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Stories of Recovery Centre for Addiction
and Mental Health

Marie's Story

University of Toronto grad advocates for preventative mental health treatment

Just before her sixteenth birthday, when most teenage girls are hanging out with friends, going out on dates and dreaming of going away to school, Marie Asuncion was experiencing paranoia, feeling anxious and hearing voices.  After several weeks of ongoing and increasing symptoms, Marie had a full-blown episode of psychosis and was rushed to the hospital for assessment.  At the time, Marie and her family were not aware that this was only the first of many changes to come.

Shortly after, Marie was referred to CAMH where she was diagnosed with first episode psychosis and learned she had an imbalance of dopamine, an essential chemical transmitter in the brain. Marie was constantly praying that this ‘thing’ would just go away and hid her illness from teachers and friends for fear of stigma. Once an “A” student, Marie remembers becoming disorganized at school, losing her friends and feeling afraid and isolated. “I was clinging to the hope that I would get better soon – but it never happened until I started visiting CAMH regularly and taking my medication daily.”

Marie was treated at the First Episode Psychosis Clinic, one of five elements that comprise CAMH’s First Episode Psychosis Program (FEPP), a comprehensive program designed to meet the needs of young people experiencing a first episode of psychosis, assisting them and their families with the initial period of recovery and adjustment.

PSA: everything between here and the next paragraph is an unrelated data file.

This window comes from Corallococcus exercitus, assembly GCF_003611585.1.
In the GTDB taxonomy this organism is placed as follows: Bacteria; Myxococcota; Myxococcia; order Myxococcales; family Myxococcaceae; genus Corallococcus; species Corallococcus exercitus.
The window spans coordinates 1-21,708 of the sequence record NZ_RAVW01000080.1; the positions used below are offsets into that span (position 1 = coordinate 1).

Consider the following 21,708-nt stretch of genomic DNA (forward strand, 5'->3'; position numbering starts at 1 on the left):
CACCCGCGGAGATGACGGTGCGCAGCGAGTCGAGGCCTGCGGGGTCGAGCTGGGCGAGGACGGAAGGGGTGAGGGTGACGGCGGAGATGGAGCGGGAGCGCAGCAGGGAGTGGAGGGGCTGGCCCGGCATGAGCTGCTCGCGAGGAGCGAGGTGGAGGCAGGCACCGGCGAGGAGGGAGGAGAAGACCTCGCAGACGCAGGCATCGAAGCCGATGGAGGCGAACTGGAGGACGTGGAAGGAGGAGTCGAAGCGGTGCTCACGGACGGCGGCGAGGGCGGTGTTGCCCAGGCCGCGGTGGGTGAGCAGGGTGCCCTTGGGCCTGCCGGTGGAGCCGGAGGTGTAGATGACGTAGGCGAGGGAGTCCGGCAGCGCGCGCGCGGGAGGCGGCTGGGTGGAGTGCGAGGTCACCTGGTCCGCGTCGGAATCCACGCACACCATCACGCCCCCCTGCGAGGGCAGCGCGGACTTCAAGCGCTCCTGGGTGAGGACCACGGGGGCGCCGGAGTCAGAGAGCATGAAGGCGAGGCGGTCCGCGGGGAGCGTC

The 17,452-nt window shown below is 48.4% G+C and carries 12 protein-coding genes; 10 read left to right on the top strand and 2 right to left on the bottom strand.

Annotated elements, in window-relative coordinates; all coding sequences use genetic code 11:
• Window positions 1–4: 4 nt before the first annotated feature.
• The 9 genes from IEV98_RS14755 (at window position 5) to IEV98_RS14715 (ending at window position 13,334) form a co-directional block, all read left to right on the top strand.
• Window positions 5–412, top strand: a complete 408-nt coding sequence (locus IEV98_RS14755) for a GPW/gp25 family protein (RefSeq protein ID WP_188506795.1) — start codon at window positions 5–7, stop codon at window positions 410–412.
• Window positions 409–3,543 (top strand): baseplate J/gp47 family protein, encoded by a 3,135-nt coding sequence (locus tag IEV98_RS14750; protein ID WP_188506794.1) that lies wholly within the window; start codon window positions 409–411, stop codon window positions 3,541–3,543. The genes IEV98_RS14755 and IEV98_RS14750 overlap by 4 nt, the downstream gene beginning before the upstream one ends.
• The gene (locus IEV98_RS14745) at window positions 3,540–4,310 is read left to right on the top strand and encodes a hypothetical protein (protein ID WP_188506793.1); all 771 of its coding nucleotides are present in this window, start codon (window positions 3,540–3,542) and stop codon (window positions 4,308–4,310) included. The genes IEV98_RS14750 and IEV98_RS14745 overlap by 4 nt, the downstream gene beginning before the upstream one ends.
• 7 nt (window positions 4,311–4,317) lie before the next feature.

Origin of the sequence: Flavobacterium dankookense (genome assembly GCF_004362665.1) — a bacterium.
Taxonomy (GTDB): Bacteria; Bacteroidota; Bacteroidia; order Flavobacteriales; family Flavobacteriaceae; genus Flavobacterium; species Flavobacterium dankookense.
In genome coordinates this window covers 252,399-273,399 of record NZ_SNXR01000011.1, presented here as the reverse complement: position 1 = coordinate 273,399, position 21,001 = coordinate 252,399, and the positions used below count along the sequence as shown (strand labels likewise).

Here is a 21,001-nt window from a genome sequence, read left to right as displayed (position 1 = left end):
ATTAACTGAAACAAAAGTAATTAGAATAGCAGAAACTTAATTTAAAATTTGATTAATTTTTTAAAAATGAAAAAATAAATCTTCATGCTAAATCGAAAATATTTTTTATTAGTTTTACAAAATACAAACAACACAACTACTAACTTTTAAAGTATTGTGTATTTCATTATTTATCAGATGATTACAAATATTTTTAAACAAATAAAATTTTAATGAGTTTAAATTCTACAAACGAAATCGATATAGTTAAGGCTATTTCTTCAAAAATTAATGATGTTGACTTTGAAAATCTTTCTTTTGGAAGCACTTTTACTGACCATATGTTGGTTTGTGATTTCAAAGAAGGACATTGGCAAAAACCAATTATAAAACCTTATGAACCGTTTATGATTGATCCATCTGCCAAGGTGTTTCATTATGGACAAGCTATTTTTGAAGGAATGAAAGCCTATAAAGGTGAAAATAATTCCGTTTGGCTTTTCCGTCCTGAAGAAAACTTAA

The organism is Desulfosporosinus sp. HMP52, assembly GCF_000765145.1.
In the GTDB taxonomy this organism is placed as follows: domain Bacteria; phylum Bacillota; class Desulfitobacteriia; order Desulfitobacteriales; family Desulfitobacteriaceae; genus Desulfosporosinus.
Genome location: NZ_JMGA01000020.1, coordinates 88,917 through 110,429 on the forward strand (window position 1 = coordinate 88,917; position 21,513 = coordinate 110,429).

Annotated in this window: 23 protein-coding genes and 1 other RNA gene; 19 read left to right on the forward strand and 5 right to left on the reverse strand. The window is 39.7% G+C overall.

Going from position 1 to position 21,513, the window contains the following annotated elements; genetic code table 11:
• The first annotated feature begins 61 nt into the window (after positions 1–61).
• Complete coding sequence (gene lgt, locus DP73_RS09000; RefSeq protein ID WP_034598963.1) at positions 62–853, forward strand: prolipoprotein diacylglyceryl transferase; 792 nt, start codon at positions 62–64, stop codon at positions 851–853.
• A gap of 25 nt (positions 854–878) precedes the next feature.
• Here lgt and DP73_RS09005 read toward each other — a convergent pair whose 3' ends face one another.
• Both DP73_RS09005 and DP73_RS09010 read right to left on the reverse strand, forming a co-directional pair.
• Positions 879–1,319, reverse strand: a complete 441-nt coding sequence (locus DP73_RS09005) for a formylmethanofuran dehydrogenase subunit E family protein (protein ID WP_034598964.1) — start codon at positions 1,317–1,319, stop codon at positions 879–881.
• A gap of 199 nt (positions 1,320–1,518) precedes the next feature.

Over the years, Marie has learned to recognize her symptoms of psychosis and act quickly to get help when they begin to reemerge. Regular visits to her health care providers at CAMH help Marie manage her illness and maintain a positive balance in all areas of her life.

In addition to numerous extracurricular and leadership initiatives, Marie is a regular speaker for CAMH’s Beyond the Cuckoo’s Nest, a public education program for high school students to help increase awareness and understanding of mental illness. Marie also acts as a spokesperson for the FEPP Program’s PRIME Clinic, encouraging youth who may be at risk of psychosis to seek help early in an effort to prevent or delay the development of the illness.

An accomplished harpist, Marie finds a comforting outlet in her music. She graduates this year with a Bachelors Degree in Music Performance at the University of Toronto with plans to become a music teacher. She currently teaches private piano lessons as well as group music lessons at a children’s camp. In addition, she also performs with her harp at weddings. Marie’s passion for music, faith in God, and support from friends, family and CAMH, allow her to live a life full of possibility - and inspire others to do the same.

Update on Marie: Marie is now a concert-level harpist and frequent public speaker on behalf of CAMH, raising awareness of mental health issues. She has recorded a public service announcement for Mental Illness Awareness Week, participated in a video about first episode psychosis and is a participant in the 2010 Olympic Torch Relay.

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